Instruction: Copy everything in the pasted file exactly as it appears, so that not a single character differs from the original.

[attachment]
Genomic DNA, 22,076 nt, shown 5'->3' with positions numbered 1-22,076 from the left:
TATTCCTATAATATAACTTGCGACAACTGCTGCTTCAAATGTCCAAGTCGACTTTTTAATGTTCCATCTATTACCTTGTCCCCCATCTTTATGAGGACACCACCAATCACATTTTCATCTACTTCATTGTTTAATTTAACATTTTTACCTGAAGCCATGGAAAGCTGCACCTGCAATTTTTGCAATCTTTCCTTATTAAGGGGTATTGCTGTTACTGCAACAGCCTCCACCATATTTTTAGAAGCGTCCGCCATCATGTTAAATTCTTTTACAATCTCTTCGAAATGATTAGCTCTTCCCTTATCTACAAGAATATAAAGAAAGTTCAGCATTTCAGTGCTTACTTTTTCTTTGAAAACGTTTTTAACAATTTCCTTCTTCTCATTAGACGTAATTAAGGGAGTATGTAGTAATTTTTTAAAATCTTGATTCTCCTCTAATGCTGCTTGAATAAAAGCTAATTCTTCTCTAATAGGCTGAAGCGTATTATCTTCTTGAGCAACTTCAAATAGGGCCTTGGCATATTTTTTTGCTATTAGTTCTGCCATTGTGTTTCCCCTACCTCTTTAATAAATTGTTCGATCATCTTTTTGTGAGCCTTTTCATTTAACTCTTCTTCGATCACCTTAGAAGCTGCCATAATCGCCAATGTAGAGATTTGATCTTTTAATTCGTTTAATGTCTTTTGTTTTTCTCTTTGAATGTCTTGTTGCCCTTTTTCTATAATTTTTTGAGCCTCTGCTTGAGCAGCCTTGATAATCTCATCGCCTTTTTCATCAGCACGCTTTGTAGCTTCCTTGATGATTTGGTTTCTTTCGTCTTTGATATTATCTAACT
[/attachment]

Genomic DNA, 22,076 nt, shown 5'->3' with positions numbered 1-22,076 from the left:
TATTCCTATAATATAACTTGCGACAACTGCTGCTTCAAATGTCCAAGTCGACTTTTTAATGTTCCATCTATTACCTTGTCCCCCATCTTTATGAGGACACCACCAATCACATTTTCATCTACTTCATTGTTTAATTTAACATTTTTACCTGAAGCCATGGAAAGCTGCACCTGCAATTTTTGCAATCTTTCCTTATTAAGGGGTATTGCTGTTACTGCAACAGCCTCCACCATATTTTTAGAAGCGTCCGCCATCATGTTAAATTCTTTTACAATCTCTTCGAAATGATTAGCTCTTCCCTTATCTACAAGAATATAAAGAAAGTTCAGCATTTCAGTGCTTACTTTTTCTTTGAAAACGTTTTTAACAATTTCCTTCTTCTCATTAGACGTAATTAAGGGAGTATGTAGTAATTTTTTAAAATCTTGATTCTCCTCTAATGCTGCTTGAATAAAAGCTAATTCTTCTCTAATAGGCTGAAGCGTATTATCTTCTTGAGCAACTTCAAATAGGGCCTTGGCATATTTTTTTGCTATTAGTTCTGCCATTGTGTTTCCCCTACCTCTTTAATAAATTGTTCGATCATCTTTTTGTGAGCCTTTTCATTTAACTCTTCTTCGATCACCTTAGAAGCTGCCATAATCGCCAATGTAGAGATTTGATCTTTTAATTCGTTTAATGTCTTTTGTTTTTCTCTTTGAATGTCTTGTTGCCCTTTTTCTATAATTTTTTGAGCCTCTGCTTGAGCAGCCTTGATAATCTCATCGCCTTTTTCATCAGCACGCTTTGTAGCTTCCTTGATGATTTGGTTTCTTTCGTCTTTGATATTATCTAACT